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Szechuan Ginger Beer The schizoid effect of ginger on the palate — at once hot and cooling — is reinforced in this recipe with an added kick of aromatic Szechuan peppercorns. This pepper, named after its native Szechuan province of China, is the dried berry of prickly ash (Zanthoxylum spp.) and is not related to the vine peppercorn (Piper nigrum) commonly served at tables. It has a fruity, floral fragrance that is a wonderful complement to the pungency of ginger. This recipe does not begin with a flavor base. Follow the complete brewing instructions to make one gallon of Szechuan Ginger Beer. TO BREW 1 GALLON 31⁄2 quarts water 4 ounces fresh gingerroot, coarsely grated 1 tablespoon Szechuan peppercorns 1 pound sugar 2 tablespoons unflavored rice vinegar 1⁄8 teaspoon champagne yeast (Saccharomyces bayanus) Combine the water, ginger, and peppercorns in a large pot. Bring to a simmer over medium heat. Let simmer for 5 minutes, then add the sugar and vinegar, stirring until the sugar dissolves. Remove from the heat and let cool until the mixture reaches warm room temperature, from 75 to 80°F. Strain out the ginger and peppercorns. Add the yeast, stirring until it is completely dissolved. Pour the mixture into sanitized plastic bottles (see here) using a sanitized kitchen funnel, leaving 11⁄4 inches of air space at the top of each bottle. Seal the bottles. Store for 3 to 5 days at room temperature. When the bottles feel rock hard, the soda is fully carbonated. Refrigerate for at least 1 week before serving; drink within 3 weeks to avoid overcarbonation.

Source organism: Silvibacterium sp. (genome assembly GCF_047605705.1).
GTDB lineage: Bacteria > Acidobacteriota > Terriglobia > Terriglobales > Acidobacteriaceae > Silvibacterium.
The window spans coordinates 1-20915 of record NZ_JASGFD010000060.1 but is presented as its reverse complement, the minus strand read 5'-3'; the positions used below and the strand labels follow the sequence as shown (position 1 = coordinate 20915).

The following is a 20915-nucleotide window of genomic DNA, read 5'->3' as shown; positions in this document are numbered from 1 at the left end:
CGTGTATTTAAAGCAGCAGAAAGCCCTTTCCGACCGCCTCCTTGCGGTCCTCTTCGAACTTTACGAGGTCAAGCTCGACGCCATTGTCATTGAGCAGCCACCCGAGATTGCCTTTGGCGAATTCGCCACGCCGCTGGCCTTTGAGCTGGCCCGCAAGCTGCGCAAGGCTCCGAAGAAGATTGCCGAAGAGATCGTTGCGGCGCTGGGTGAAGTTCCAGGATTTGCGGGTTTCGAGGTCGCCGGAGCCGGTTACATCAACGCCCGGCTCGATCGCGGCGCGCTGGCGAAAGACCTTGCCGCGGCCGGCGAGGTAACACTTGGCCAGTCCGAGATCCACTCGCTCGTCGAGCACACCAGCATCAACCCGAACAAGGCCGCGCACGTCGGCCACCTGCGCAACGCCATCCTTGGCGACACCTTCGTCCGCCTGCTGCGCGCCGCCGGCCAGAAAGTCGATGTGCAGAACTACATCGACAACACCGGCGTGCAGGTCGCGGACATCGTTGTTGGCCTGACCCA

Birch bark lends a mild wintergreen flavor to brewed sodas. Birch beer, flavored with sassafras and birch, is a classic American brew. Birch bark is usually sold in homebrew stores. Bitter Orange (Bergamot) s highly aromatic, and its dried peel is an essential part of cola flavor. The dried peel and its extract are usually available in spice shops, or any store with a good spice selection. They can be pricey. Burdock root s a traditional ingredient in American root beers. It has a mild sweet flavor similar to that of artichoke. Dried burdock root is available in most Asian groceries and homebrew stores. Cinnamon has several species, but they all fall into two types. Ceylon cinnamon is thin and mild, with a faint fragrance of allspice. Southeast Asian cinnamon, also called cassia, is both stronger and more common. The best grade comes from Vietnam and is sold as Saigon cinnamon. Use it in sticks, rather than ground. The sticks can be found in most grocery stores. Ginger, a common soda ingredient, is very aromatic, at once spicy and cooling. It is widely available fresh in the produce section of grocery stores, and it can be found whole and dried in most spice shops. Lemongrass, a perennial herb from central Asia, contains high levels of citral, the pungent aromatic component of lemon oil. It yields a rich lemon flavor without the acid of lemon juice, which can disrupt the fermentation of yeasted sodas. Lemon zest is similar in flavor and can be substituted. Lemongrass is available in most Asian markets and in the produce section of well-stocked grocery stores. Licorice root provides the well-known strong and sweet flavor of black licorice candy. Dried licorice root is sold in natural food stores and homebrew stores. Anise seed and dried star anise are suitable substitutes. Sarsaparilla s similar in flavor to sassafras, but a little milder. Many plants go by the name sarsaparilla. Southern-clime sarsaparilla (Smilax spp.) is the traditional root-beer flavoring. Most of the supply we get in North America comes from Mexico; it’s commonly sold in homebrew stores. Wild sarsaparilla (Aralia spp.) is more common in North America and is sometimes used as a substitute for true sarsaparilla. Small young sarsaparilla roots, known as “root bark” are less pungent and are usually preferred for soda making, although fully mature roots give fine results. Sassafras s the most common flavoring for root beers of all types. Its root bark is very strong and should be used with caution, especially if combined with other flavors. It is easily overpowering. Dried sassafras is available in homebrew stores. Star anise, the dried fruit of an Asian evergreen, tastes like licorice, with hints of clove and cinnamon. The flavor is strong, so use star anise with caution. It is available dried in the spice section of most grocery stores but can be found much more cheaply at Asian markets.